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A veteran white trader in the darkest Africa of the 1870s mentors a younger companion on the mysteries of the Dark Continent. After meeting a missionary, they go in search of Nina, her kidnapped daughter, who was abducted by natives when she was young and now reigns over the savage tribe, regarded by them as a goddess. When the two men are captured and slated for horrible death by her people, she rescues them, and the trio flees the pursuing tribesmen through savage country. Written by
Metro-Goldwyn-Mayer is indebted to the governmental officials of The Territory of Tanganyika, The Protectorate of Uganda, The Colony of Kenya, The Anglo-Egyptian Sudan, The Belgian Congo, whose co-operation made this picture possible - and to White Hunters Maj. W.V.D. Dickinson, A.S. Waller, Esq., J.H. Barnes, Esq., H.R. Stanton, Esq., for their courageous services through 14,000 miles of African veldt and jungle. See more »
Try to put yourself in the place of a 1931 viewer...
...and you can see why this film caught the attention of the Academy at the time. For the same reasons that viewing live musical performances from 1970's TV don't excite in the age of the Ipod, anyone who views this from the perspective of someone who has 24/7 access to Animal Planet and the Discovery Channel won't get what the big deal is of seeing Africa's wildlife on film. From today's standards, the wildlife isn't even that clearly photographed. In 1931, though, most people had never seen such sights.
When I first saw the year this film was made and that it was a startling 123 minutes long for a film made in the early 30's, I somewhat suspected I was going to be subject to some preposterous maudlin melodrama in the MGM tradition that went on forever, but it is packed with action and has a very good story. The story involves seasoned African adventurer Aloysius "Trader" Horn (Harry Carey) taking Peru (Duncan Renaldo), 23 year-old son of an old friend, on his first big adventure into Africa. Along the way they run into a missionary, also a friend of Horn. She has been preaching among the natives and seeking the daughter that was stolen from her by the natives for twenty years. Soon thereafter, Horn and Peru are captured by a group of natives led by a young white woman - presumed to be the daughter of the missionary woman. Horn, Peru, and their native gun bearer are slated for a horrible execution by the natives unless the young white girl intercedes on their behalf. If she does will the other natives even listen? And if they do listen, how will our protagonists get back to the closest trading post without their guns, which have been confiscated by their captors? Some of the language tossed around, such as Trader Horn calling the African villagers "monkeys" will likely cause you to cringe, but - again - you must remember this dialog is a product of its time. The film did show a surprising and touching camaraderie between Horn and his native gun bearer, Rencharo.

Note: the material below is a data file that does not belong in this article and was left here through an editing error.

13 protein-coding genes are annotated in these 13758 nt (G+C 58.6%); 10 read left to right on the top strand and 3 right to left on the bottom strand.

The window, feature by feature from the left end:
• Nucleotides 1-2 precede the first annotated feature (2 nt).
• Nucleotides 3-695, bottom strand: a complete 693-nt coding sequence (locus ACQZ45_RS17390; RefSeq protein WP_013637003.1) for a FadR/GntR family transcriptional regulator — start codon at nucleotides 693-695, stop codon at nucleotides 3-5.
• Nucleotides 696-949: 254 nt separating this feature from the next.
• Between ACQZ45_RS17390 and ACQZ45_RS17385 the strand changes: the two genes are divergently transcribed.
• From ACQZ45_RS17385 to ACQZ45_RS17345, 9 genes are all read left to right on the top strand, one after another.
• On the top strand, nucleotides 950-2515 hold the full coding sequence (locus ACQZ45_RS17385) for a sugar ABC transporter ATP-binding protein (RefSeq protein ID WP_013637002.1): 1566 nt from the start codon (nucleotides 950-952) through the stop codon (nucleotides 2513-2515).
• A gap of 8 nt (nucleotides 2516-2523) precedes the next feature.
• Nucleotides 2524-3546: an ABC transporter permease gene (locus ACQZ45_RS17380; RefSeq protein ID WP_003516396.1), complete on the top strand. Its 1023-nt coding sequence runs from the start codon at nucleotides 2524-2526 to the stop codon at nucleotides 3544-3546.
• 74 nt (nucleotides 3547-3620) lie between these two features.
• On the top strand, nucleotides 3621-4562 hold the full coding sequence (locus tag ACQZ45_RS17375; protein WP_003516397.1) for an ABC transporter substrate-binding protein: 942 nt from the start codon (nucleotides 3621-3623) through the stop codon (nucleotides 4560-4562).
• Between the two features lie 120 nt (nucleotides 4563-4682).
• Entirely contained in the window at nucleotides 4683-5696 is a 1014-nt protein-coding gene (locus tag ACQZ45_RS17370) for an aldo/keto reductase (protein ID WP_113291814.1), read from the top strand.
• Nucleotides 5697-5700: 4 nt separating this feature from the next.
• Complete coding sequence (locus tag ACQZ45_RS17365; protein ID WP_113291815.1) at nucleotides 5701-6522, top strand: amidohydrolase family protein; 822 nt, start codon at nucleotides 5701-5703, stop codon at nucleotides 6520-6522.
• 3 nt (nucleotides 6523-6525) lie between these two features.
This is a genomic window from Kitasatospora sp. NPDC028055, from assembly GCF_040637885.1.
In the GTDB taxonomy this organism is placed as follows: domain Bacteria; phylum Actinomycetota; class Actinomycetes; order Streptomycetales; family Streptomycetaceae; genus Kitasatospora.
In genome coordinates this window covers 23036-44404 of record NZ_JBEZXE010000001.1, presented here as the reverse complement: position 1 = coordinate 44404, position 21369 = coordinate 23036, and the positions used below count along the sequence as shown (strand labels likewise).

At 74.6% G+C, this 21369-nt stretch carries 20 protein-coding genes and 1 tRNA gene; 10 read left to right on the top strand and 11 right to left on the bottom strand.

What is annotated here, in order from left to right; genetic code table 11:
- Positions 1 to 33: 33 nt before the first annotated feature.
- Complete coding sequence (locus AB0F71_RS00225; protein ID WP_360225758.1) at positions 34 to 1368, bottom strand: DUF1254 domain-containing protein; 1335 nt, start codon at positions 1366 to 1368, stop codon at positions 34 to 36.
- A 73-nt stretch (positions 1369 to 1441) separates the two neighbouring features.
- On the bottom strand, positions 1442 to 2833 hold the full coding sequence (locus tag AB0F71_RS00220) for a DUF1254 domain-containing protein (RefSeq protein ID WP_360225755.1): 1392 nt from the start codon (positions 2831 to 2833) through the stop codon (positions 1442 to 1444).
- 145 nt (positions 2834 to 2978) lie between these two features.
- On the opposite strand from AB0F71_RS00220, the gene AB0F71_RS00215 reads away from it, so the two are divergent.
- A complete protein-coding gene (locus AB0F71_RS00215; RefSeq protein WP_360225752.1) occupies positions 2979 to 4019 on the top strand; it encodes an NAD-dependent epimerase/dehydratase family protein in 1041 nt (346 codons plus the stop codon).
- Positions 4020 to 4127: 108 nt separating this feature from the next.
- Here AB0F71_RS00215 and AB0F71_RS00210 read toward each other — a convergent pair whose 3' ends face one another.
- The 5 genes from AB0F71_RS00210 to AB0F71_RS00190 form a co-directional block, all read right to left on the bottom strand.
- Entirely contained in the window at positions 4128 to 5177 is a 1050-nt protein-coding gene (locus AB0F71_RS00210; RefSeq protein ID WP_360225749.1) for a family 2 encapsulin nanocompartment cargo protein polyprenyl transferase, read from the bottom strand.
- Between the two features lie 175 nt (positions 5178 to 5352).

Also note the precode element in this film. Native women are plainly shot unclothed from the waist up, which is probably very much based in reality. If this film had been made five years later that would not have happened. Of course, even in the precode era, this might be OK for the native "savages" but not for the grown white girl raised by them. She has a kind of make-shift fur top on that still shows a great deal, but not everything.
The film elements on this one are somewhat shaggy, the contrast is poor, and it cries out for restoration. In spite of all of this, I still recommend it to fans of this era of film-making as a unique cinematic experience.
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